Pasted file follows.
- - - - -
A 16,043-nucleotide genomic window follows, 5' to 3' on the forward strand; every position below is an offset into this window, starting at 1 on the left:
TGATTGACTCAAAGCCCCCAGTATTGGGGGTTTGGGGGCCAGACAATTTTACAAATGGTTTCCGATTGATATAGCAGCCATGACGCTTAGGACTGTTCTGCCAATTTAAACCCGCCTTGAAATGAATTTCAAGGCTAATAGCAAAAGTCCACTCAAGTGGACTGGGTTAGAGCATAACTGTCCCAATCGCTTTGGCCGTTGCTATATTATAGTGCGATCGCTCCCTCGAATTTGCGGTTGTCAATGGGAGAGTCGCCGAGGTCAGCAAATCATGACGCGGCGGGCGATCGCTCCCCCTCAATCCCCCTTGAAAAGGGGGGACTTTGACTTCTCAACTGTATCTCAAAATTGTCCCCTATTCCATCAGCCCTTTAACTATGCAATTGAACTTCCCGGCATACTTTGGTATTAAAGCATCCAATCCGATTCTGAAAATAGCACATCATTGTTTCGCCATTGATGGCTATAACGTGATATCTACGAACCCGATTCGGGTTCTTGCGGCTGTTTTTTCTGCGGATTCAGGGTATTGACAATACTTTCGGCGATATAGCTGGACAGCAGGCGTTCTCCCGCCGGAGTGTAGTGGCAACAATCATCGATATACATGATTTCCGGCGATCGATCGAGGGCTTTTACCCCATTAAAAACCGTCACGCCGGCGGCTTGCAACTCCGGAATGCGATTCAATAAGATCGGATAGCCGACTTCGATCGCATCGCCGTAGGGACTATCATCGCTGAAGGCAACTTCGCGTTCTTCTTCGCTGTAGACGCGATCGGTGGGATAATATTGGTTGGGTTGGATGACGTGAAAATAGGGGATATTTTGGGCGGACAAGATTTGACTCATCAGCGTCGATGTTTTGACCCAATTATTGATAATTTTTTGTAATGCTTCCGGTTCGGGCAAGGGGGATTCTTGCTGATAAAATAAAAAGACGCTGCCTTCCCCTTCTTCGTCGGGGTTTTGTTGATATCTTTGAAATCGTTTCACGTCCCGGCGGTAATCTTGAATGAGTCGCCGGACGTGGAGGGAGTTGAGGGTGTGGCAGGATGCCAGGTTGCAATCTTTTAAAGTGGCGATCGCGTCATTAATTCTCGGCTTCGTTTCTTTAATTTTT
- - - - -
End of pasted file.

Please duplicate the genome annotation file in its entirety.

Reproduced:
A 16,043-nucleotide genomic window follows, 5' to 3' on the forward strand; every position below is an offset into this window, starting at 1 on the left:
TGATTGACTCAAAGCCCCCAGTATTGGGGGTTTGGGGGCCAGACAATTTTACAAATGGTTTCCGATTGATATAGCAGCCATGACGCTTAGGACTGTTCTGCCAATTTAAACCCGCCTTGAAATGAATTTCAAGGCTAATAGCAAAAGTCCACTCAAGTGGACTGGGTTAGAGCATAACTGTCCCAATCGCTTTGGCCGTTGCTATATTATAGTGCGATCGCTCCCTCGAATTTGCGGTTGTCAATGGGAGAGTCGCCGAGGTCAGCAAATCATGACGCGGCGGGCGATCGCTCCCCCTCAATCCCCCTTGAAAAGGGGGGACTTTGACTTCTCAACTGTATCTCAAAATTGTCCCCTATTCCATCAGCCCTTTAACTATGCAATTGAACTTCCCGGCATACTTTGGTATTAAAGCATCCAATCCGATTCTGAAAATAGCACATCATTGTTTCGCCATTGATGGCTATAACGTGATATCTACGAACCCGATTCGGGTTCTTGCGGCTGTTTTTTCTGCGGATTCAGGGTATTGACAATACTTTCGGCGATATAGCTGGACAGCAGGCGTTCTCCCGCCGGAGTGTAGTGGCAACAATCATCGATATACATGATTTCCGGCGATCGATCGAGGGCTTTTACCCCATTAAAAACCGTCACGCCGGCGGCTTGCAACTCCGGAATGCGATTCAATAAGATCGGATAGCCGACTTCGATCGCATCGCCGTAGGGACTATCATCGCTGAAGGCAACTTCGCGTTCTTCTTCGCTGTAGACGCGATCGGTGGGATAATATTGGTTGGGTTGGATGACGTGAAAATAGGGGATATTTTGGGCGGACAAGATTTGACTCATCAGCGTCGATGTTTTGACCCAATTATTGATAATTTTTTGTAATGCTTCCGGTTCGGGCAAGGGGGATTCTTGCTGATAAAATAAAAAGACGCTGCCTTCCCCTTCTTCGTCGGGGTTTTGTTGATATCTTTGAAATCGTTTCACGTCCCGGCGGTAATCTTGAATGAGTCGCCGGACGTGGAGGGAGTTGAGGGTGTGGCAGGATGCCAGGTTGCAATCTTTTAAAGTGGCGATCGCGTCATTAATTCTCGGCTTCGTTTCTTTAATTTTT